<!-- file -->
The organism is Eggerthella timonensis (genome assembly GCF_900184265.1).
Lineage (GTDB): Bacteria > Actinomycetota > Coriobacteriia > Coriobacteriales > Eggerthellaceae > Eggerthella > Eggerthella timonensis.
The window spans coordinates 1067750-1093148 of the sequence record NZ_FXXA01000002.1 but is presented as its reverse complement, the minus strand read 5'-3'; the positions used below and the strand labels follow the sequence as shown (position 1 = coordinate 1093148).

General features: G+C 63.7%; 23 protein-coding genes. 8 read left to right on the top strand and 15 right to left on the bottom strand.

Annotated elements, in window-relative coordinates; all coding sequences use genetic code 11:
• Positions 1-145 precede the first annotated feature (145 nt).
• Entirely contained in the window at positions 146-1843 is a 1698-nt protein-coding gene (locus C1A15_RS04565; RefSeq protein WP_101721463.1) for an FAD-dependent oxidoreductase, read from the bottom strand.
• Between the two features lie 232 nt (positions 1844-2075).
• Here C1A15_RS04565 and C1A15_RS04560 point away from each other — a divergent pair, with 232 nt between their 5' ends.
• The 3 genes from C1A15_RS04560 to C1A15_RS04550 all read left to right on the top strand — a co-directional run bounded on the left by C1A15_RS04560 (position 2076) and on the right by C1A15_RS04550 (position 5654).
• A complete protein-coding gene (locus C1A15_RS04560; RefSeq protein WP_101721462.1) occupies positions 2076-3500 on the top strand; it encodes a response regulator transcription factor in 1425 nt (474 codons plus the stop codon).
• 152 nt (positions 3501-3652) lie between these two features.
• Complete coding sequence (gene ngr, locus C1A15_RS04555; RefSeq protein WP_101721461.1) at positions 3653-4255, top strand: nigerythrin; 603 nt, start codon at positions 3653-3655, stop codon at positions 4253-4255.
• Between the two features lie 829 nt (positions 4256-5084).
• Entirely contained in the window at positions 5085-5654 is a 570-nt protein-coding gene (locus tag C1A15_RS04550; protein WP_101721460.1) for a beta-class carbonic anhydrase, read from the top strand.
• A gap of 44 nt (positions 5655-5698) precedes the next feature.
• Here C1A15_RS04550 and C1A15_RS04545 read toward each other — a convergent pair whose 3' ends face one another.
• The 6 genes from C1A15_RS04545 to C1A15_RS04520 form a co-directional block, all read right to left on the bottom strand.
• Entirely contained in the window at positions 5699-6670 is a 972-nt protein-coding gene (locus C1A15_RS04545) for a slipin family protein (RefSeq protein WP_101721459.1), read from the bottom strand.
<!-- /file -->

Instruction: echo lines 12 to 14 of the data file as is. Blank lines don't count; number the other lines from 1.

• 152 nt (positions 3501-3652) lie between these two features.
• Complete coding sequence (gene ngr, locus C1A15_RS04555; RefSeq protein WP_101721461.1) at positions 3653-4255, top strand: nigerythrin; 603 nt, start codon at positions 3653-3655, stop codon at positions 4253-4255.
• Between the two features lie 829 nt (positions 4256-5084).